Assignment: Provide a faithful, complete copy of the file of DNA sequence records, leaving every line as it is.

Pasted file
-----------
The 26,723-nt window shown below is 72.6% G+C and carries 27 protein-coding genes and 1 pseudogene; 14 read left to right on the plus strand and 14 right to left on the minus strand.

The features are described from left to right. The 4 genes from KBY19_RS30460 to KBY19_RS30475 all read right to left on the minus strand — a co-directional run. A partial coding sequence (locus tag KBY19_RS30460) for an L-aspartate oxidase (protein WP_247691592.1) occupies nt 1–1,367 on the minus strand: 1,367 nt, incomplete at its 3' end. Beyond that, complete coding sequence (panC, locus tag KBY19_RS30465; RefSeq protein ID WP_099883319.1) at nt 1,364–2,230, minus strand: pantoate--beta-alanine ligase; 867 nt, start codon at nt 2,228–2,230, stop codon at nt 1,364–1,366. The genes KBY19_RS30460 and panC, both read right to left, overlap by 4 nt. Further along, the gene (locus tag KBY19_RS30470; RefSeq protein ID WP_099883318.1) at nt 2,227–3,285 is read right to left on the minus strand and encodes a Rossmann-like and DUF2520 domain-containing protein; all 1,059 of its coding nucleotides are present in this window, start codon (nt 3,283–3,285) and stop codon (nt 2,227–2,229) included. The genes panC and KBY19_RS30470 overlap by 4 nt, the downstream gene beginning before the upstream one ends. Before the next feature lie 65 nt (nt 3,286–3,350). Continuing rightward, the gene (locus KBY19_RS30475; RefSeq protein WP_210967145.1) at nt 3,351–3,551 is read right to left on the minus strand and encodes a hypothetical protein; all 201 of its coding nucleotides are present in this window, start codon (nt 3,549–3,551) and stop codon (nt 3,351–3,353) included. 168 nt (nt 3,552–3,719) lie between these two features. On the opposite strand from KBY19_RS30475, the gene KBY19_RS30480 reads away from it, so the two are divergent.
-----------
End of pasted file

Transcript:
The 26,723-nt window shown below is 72.6% G+C and carries 27 protein-coding genes and 1 pseudogene; 14 read left to right on the plus strand and 14 right to left on the minus strand.

The features are described from left to right. The 4 genes from KBY19_RS30460 to KBY19_RS30475 all read right to left on the minus strand — a co-directional run. A partial coding sequence (locus tag KBY19_RS30460) for an L-aspartate oxidase (protein WP_247691592.1) occupies nt 1–1,367 on the minus strand: 1,367 nt, incomplete at its 3' end. Beyond that, complete coding sequence (panC, locus tag KBY19_RS30465; RefSeq protein ID WP_099883319.1) at nt 1,364–2,230, minus strand: pantoate--beta-alanine ligase; 867 nt, start codon at nt 2,228–2,230, stop codon at nt 1,364–1,366. The genes KBY19_RS30460 and panC, both read right to left, overlap by 4 nt. Further along, the gene (locus tag KBY19_RS30470; RefSeq protein ID WP_099883318.1) at nt 2,227–3,285 is read right to left on the minus strand and encodes a Rossmann-like and DUF2520 domain-containing protein; all 1,059 of its coding nucleotides are present in this window, start codon (nt 3,283–3,285) and stop codon (nt 2,227–2,229) included. The genes panC and KBY19_RS30470 overlap by 4 nt, the downstream gene beginning before the upstream one ends. Before the next feature lie 65 nt (nt 3,286–3,350). Continuing rightward, the gene (locus KBY19_RS30475; RefSeq protein WP_210967145.1) at nt 3,351–3,551 is read right to left on the minus strand and encodes a hypothetical protein; all 201 of its coding nucleotides are present in this window, start codon (nt 3,549–3,551) and stop codon (nt 3,351–3,353) included. 168 nt (nt 3,552–3,719) lie between these two features. On the opposite strand from KBY19_RS30475, the gene KBY19_RS30480 reads away from it, so the two are divergent.